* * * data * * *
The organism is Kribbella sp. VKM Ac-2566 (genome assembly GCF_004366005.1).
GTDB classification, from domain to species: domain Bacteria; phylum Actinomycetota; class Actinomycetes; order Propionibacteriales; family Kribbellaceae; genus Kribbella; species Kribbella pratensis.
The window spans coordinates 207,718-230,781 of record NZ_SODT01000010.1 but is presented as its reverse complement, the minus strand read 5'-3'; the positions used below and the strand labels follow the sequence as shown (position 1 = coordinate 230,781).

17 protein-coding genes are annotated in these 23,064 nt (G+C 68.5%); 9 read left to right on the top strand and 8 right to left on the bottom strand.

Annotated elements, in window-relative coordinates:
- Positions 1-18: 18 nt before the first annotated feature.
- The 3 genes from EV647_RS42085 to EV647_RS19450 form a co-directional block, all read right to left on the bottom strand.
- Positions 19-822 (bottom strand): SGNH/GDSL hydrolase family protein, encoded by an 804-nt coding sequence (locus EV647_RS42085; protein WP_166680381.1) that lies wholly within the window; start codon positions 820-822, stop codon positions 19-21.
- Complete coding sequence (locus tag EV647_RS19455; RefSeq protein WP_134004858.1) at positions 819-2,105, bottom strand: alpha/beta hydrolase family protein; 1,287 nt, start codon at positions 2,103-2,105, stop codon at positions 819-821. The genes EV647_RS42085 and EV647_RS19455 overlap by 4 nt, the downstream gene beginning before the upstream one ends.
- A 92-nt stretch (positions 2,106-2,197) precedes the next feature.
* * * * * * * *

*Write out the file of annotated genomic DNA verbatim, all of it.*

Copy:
The organism is Kribbella sp. VKM Ac-2566 (genome assembly GCF_004366005.1).
GTDB classification, from domain to species: domain Bacteria; phylum Actinomycetota; class Actinomycetes; order Propionibacteriales; family Kribbellaceae; genus Kribbella; species Kribbella pratensis.
The window spans coordinates 207,718-230,781 of record NZ_SODT01000010.1 but is presented as its reverse complement, the minus strand read 5'-3'; the positions used below and the strand labels follow the sequence as shown (position 1 = coordinate 230,781).

17 protein-coding genes are annotated in these 23,064 nt (G+C 68.5%); 9 read left to right on the top strand and 8 right to left on the bottom strand.

Annotated elements, in window-relative coordinates:
- Positions 1-18: 18 nt before the first annotated feature.
- The 3 genes from EV647_RS42085 to EV647_RS19450 form a co-directional block, all read right to left on the bottom strand.
- Positions 19-822 (bottom strand): SGNH/GDSL hydrolase family protein, encoded by an 804-nt coding sequence (locus EV647_RS42085; protein WP_166680381.1) that lies wholly within the window; start codon positions 820-822, stop codon positions 19-21.
- Complete coding sequence (locus tag EV647_RS19455; RefSeq protein WP_134004858.1) at positions 819-2,105, bottom strand: alpha/beta hydrolase family protein; 1,287 nt, start codon at positions 2,103-2,105, stop codon at positions 819-821. The genes EV647_RS42085 and EV647_RS19455 overlap by 4 nt, the downstream gene beginning before the upstream one ends.
- A 92-nt stretch (positions 2,106-2,197) precedes the next feature.